To determine the effect of pressure treatment on the seed's germination potential, 2 g of uninoculated seeds were introduced into a pouch to which 3 ml of DI water was added. The samples were treated at 600 MPa for 2 min at 40°C. Pressure-treated and untreated seeds (control) were soaked in DI water for 3 h. One hundred seeds were drawn from the soaked seeds and spread evenly on pieces of wet paper towels on a plastic rack, which in turn was placed in a water-filled bucket to provide a moist environment for the seeds. The water level was maintained below the level of seeds. The bucket was kept at room temperature for 8 days (suggested by the seed provider) and misted daily. The bucket was covered loosely with a piece of plastic film to allow exchange of air between the inside and outside of the bucket. Sprouted seeds characterized by the emergence of the root tip (radicle) were enumerated 3 to 8 days after the germination system was set up, and the values were recorded as percent germination.
Two grams of inoculated seeds was mixed with 3 ml of sterile DI water, packaged, and treated at 250 to 550 MPa for 2 min at 40, 45, and 50°C or at 300 to 500 MPa for 5 min at 40 and 45°C. Immediately after pressure treatment, the samples were cooled in an ice-water mixture. Samples were then microbiologically assayed as described previously and enriched for the detection of survivors. In addition, inoculated samples were immersed for 10 min in the water bath at 50°C followed by a 3-min immersion at 61°C to determine the effect of temperature alone on the inactivation of E. coli O157:H7.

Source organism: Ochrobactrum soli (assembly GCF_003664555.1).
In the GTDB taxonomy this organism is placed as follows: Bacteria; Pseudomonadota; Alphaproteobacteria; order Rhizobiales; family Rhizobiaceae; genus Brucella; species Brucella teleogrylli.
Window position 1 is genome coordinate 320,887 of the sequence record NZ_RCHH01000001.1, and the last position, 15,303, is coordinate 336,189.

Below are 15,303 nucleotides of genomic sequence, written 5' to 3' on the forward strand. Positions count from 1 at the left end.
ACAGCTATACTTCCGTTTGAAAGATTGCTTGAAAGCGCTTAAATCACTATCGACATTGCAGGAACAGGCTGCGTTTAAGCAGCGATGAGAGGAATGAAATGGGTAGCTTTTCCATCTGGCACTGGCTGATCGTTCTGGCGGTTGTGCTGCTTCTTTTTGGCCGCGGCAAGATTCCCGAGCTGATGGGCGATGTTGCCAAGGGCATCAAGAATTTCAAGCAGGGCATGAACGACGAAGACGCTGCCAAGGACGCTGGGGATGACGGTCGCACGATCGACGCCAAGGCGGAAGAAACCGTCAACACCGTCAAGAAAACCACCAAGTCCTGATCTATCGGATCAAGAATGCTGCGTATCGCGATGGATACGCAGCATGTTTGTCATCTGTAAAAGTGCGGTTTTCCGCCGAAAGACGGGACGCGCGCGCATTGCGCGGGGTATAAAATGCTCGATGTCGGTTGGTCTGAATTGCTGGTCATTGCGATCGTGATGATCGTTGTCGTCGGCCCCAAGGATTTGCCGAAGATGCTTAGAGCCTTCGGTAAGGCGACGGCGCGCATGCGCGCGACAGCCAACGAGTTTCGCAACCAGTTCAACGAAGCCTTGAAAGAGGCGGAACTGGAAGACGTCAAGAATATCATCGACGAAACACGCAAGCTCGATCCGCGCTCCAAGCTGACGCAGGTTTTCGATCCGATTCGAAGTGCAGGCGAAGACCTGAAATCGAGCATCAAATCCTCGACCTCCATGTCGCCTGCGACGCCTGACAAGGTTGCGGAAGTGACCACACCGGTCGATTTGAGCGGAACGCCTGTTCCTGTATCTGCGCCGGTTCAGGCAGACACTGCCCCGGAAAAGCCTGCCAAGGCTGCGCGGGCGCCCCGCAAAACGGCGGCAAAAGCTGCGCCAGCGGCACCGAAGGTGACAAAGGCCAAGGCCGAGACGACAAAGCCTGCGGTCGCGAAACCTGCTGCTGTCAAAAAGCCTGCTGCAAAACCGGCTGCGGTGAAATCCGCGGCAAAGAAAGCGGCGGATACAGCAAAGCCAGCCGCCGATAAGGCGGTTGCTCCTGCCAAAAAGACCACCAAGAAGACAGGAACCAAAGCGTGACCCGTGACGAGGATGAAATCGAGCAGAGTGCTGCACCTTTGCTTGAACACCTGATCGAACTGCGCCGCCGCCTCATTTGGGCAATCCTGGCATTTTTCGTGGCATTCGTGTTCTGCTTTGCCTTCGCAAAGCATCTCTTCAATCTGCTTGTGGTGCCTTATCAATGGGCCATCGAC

Two grams of uninoculated seeds from either a freshly received batch or an old batch of alfalfa seeds (9 months storage at room temperature after receipt) was mixed with 3 ml of DI water, packaged, and treated at 300 MPa for 2 min at 50°C, 400 MPa for 5 min at 45°C, and 550 MPa for 2 min at 40°C. One hundred seeds were drawn from the pressure-treated and untreated (control) seeds and assayed for germinability as described above. Fifty seeds were also drawn from the treated and untreated samples and allowed to germinate for 8 days. The sprout lengths of germinated alfalfa seeds were determined with a digital vernier caliper.
Two grams of inoculated seeds from a freshly received batch or an old batch of alfalfa seeds (12 months storage at room temperature after receipt) was mixed with 3 ml of sterile DI water, packaged, and treated at 550 MPa for 2 min at 40°C. Immediately after pressure treatment, samples were cooled in an ice-water mixture. Samples were then microbiologically assayed as described above and enriched for the detection of survivors. In addition, the same procedure was repeated for uninoculated seeds from the same batch of fresh and old seeds. One hundred seeds were drawn from the pressure-treated (aged and fresh) seeds and their untreated counterparts and assayed for germinability as described above. To evaluate the reliability of the process, a total of 10 trials were carried out for both pathogen inactivation and germination tests.
All experiments were replicated three times with the exception of the validation experiment, which was replicated 10 times. Where appropriate, statistical analyses were conducted using Minitab release 15 (Minitab Inc., University Park, PA). One-way analysis of variance and Tukey's one-way multiple comparisons were used to determine differences in the populations of E. coli O157:H7 recovered on treated alfalfa seeds and differences in the germination rates of seeds. Differences were considered statistically significant at the 95% confidence level (P < 0.05).
Results for the pressure inactivation of E. coli O157:H7 on alfalfa seeds at different initial sample temperatures are shown in Fig. Fig.1.1. E. coli O157:H7 responded quite similarly to a pressure level of 600 MPa at initial sample temperatures of 4 and 25°C, achieving 2.4- to 2.8-log-unit CFU/g reduction. When the initial sample temperature was increased to ≥30°C, the pressure treatments resulted in ≥5-log-unit reduction of the pathogen, although survivors were still detected postenrichment for treatments at 30 and 35°C. Survivors were not detected using the enrichment method when the temperature was raised to ≥40°C.